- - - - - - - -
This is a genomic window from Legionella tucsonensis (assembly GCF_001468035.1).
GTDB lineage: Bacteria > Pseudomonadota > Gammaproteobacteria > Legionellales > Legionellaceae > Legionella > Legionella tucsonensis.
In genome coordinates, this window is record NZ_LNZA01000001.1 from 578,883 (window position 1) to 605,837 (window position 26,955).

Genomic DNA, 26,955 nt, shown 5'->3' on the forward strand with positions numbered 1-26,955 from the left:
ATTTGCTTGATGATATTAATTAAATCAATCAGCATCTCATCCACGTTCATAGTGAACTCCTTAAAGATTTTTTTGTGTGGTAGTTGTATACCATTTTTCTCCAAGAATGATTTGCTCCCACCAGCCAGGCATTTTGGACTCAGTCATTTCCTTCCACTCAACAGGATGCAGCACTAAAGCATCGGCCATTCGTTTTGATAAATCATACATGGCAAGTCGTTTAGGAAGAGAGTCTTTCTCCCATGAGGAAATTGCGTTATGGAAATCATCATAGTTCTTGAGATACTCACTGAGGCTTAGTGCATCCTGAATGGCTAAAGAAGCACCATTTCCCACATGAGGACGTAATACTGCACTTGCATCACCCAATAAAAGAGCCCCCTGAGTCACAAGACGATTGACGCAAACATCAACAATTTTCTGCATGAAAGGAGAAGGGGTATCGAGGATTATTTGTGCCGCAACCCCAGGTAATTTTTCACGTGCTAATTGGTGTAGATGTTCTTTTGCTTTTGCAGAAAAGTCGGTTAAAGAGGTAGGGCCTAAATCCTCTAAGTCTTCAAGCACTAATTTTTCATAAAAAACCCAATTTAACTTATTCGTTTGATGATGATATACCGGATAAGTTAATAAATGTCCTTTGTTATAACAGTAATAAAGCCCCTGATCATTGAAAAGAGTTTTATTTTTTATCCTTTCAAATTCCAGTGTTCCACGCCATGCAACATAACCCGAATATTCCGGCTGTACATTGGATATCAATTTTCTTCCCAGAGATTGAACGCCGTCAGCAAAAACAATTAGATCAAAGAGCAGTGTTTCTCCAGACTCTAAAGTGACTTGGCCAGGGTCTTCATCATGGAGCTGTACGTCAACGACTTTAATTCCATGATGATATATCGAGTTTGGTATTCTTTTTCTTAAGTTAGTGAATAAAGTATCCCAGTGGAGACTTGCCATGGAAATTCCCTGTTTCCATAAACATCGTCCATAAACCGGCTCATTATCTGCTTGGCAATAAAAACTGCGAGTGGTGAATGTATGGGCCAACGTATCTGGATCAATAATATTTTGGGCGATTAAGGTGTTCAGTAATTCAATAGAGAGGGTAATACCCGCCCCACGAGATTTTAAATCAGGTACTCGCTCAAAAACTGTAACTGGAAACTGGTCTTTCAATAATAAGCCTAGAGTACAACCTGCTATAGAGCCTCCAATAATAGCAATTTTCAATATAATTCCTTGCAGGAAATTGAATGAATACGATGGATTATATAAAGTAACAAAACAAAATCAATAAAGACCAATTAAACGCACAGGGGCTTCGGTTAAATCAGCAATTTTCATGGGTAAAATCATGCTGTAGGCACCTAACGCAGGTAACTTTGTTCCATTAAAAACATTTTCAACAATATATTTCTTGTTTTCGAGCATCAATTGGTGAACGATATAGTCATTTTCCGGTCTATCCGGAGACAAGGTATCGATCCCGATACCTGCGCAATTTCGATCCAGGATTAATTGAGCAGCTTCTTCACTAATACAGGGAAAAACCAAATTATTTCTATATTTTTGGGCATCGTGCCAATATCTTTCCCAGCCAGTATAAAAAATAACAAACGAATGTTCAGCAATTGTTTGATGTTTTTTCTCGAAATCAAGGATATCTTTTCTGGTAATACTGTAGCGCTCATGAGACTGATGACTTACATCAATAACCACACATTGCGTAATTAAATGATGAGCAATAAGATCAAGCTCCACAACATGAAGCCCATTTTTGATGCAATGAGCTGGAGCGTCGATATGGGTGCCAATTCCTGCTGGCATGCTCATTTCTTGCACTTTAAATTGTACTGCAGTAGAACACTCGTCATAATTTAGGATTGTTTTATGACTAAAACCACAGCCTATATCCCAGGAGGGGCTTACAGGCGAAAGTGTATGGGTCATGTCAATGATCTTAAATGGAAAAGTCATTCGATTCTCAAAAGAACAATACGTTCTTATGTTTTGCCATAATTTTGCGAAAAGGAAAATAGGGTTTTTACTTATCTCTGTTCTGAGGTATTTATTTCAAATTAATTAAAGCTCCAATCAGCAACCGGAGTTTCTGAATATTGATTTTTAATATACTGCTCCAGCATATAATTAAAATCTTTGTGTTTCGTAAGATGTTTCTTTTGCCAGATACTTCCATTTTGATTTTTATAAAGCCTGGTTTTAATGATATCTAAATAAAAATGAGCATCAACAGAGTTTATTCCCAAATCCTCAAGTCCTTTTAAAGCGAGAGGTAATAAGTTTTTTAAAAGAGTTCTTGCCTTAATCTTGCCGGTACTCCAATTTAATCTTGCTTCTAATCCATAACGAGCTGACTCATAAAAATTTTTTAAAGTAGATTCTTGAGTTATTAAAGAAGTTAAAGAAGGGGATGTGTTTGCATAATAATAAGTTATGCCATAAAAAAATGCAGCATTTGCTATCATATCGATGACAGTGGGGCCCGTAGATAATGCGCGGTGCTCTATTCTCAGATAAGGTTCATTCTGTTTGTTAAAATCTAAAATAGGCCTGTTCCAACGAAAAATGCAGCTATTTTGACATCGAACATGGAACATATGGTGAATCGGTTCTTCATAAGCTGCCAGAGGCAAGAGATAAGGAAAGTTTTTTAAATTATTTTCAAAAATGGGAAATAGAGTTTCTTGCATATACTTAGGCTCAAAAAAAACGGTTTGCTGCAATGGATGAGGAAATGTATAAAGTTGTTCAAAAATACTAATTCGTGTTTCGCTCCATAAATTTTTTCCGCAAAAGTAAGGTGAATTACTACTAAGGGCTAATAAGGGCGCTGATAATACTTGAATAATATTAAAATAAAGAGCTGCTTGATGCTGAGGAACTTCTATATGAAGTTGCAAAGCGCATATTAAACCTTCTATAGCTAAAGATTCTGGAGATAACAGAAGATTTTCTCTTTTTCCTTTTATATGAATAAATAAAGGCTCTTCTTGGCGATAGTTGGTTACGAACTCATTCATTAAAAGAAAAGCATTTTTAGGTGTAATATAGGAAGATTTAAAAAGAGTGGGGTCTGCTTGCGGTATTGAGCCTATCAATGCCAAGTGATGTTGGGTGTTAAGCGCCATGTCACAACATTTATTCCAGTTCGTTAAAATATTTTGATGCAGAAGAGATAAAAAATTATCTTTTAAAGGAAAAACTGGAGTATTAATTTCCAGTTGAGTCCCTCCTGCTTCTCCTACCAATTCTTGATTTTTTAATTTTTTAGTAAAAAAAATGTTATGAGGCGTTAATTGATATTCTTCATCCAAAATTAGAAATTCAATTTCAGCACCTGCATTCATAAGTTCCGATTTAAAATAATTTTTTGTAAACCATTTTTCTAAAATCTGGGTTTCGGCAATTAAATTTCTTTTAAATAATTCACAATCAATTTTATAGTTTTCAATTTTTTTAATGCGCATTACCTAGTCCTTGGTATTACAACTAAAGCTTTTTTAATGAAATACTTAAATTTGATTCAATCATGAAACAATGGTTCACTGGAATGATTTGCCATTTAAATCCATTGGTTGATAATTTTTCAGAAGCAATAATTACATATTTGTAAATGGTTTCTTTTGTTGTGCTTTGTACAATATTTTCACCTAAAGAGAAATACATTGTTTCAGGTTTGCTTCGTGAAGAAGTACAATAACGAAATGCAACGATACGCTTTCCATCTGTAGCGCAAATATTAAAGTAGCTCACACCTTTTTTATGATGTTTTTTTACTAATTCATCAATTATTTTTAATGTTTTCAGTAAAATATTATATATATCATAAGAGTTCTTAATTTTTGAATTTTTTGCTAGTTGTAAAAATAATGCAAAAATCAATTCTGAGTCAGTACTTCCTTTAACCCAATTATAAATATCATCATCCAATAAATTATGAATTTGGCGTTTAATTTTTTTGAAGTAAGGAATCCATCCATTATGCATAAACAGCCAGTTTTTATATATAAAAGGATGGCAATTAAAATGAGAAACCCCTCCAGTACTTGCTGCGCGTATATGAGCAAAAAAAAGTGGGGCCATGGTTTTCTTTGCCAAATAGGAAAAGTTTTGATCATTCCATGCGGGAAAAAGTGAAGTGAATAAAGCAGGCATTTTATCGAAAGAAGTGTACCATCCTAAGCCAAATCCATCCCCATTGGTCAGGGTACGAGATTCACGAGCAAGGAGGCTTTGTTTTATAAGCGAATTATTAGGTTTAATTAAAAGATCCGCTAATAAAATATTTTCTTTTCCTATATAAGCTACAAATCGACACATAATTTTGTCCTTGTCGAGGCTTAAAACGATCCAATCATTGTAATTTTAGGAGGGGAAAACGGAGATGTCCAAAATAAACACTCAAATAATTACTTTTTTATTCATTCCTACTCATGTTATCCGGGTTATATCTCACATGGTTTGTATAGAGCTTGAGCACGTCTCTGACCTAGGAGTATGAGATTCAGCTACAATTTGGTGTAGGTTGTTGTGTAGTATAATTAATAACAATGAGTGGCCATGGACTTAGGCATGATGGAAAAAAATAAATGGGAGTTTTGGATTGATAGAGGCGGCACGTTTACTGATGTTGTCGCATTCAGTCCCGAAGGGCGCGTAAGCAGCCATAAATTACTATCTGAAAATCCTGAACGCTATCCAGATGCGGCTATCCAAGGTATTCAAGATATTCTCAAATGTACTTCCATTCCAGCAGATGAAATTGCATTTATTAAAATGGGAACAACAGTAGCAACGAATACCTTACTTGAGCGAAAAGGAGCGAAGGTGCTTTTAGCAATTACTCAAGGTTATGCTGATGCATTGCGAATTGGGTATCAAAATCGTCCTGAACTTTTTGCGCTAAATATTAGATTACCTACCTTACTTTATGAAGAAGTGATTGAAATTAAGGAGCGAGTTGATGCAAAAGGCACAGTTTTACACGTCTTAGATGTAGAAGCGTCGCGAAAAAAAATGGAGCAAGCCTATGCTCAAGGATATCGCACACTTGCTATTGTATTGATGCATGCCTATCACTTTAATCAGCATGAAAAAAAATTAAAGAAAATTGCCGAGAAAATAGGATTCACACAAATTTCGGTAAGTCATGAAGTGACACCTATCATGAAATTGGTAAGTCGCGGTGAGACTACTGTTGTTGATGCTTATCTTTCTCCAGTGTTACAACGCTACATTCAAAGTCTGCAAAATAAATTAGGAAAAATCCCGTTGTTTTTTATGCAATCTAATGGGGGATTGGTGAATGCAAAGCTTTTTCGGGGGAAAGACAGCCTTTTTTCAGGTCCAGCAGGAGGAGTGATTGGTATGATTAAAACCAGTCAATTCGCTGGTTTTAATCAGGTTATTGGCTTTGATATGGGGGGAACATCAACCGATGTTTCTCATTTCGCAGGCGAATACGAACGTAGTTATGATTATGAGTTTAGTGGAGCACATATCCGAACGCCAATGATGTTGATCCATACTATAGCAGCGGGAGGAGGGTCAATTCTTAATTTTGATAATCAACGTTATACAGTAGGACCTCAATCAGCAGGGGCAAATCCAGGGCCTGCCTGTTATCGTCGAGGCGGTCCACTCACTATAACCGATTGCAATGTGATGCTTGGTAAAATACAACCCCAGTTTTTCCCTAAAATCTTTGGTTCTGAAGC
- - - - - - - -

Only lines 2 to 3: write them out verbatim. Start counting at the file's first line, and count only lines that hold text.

GTDB lineage: Bacteria > Pseudomonadota > Gammaproteobacteria > Legionellales > Legionellaceae > Legionella > Legionella tucsonensis.
In genome coordinates, this window is record NZ_LNZA01000001.1 from 578,883 (window position 1) to 605,837 (window position 26,955).